Study: Dollar gyrations to light fire under gold price

Why so glum?

While off its 12-year highs just above 100 hit last week the US Dollar Index is still up 21% over the past year.

While nowhere near its peak of the mid-80s, the past year has been the greenback’s strongest run in more than forty years.

Over the past 12 months the dollar has appreciated the most of any 12-month rolling period since 1973.

Conventional wisdom is that the gold price and the dollar move in opposite directions.

The dollar’s all-time peak of 164.7 was reached in February 1985. That coincided with a bottom in the price of gold of $284.25 an ounce.

A trenchant new study by the World Gold Council dissects the relationship between the gold price and the US dollar and suggests that the precious metal may be in for a wild ride.

The study authored by Juan Carlos Artigas, ‎Director of Investment Research at the WGC, shows the correlation between a 12-month period when the dollar moved up by more than 7.5% (or one standard deviation) and the subsequent 12-month period is -0.1.

That suggests that after a period of strong appreciation the dollar tends to revert back to the mean.

The reason the dollar’s gyrations could trigger a huge move in the price of gold you have to consider the study’s central finding: the asymmetrical relationship between the metal and the world’s reserve currency.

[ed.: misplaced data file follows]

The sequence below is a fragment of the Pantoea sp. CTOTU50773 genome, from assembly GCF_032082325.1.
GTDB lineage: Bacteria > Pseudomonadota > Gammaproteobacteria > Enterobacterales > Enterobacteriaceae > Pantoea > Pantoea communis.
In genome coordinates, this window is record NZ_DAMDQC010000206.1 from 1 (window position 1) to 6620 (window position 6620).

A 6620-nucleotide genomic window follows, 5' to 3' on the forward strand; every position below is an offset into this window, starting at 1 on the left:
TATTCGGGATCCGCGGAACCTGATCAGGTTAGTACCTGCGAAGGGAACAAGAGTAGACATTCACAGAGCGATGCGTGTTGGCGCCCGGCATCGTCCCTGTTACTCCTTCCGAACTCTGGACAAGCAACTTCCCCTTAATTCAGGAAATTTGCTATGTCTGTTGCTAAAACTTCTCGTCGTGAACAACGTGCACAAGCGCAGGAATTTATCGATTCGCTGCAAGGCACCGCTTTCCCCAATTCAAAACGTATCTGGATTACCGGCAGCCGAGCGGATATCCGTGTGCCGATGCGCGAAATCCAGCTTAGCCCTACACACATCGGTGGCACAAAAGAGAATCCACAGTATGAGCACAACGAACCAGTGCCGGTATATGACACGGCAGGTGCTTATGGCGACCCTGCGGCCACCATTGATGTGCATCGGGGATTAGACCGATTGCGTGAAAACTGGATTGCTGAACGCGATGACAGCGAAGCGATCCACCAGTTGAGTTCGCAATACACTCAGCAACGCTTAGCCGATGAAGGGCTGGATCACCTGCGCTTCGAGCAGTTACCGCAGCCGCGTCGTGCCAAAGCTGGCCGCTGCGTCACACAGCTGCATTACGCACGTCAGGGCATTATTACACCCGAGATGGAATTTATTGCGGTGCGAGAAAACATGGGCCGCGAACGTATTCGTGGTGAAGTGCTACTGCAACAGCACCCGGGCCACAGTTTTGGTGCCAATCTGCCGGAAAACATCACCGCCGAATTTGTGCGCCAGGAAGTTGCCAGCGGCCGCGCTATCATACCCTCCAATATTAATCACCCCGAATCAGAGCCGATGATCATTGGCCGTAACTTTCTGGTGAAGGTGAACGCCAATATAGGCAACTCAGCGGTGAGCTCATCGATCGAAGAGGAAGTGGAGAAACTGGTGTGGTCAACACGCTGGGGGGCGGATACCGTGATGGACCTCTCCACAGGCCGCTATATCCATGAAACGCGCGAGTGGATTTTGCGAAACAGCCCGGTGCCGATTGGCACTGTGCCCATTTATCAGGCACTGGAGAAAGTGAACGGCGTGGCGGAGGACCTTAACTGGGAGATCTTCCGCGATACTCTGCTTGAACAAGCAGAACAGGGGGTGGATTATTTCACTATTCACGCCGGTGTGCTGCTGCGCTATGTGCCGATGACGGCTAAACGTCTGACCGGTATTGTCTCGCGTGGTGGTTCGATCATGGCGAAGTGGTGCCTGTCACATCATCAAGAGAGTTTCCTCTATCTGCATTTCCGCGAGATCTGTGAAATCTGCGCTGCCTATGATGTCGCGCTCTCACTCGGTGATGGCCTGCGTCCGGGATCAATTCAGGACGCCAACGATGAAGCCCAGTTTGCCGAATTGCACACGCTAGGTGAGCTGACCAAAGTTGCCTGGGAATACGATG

And that asymmetry is quite substantial. In fact after analyzing average annualized statistics of gold performance from January 1973 through December 2014, Artigas found gold prices rise twice as much during weak dollar periods than they fall when the dollar strengthens.

Artigas cautions that these numbers do not mean that a strengthening dollar will not hurt the gold price, but even a renewed rise in the US currency will not be all bad for gold.

While a breakup in the euro area or a disorderly default of foreign-issued dollar denominated loans may spark a flight into the dollar says Artigas these kind of events have often boosted gold demand as a store of value.

Gold has already showed remarkable resilience against the rampant dollar – between early 2014 and last week the dollar rose by 20% while gold only fell by 1.2%.

With a possible end to the greenback rally coming closer, the stars may be aligning for the dollar gold price.


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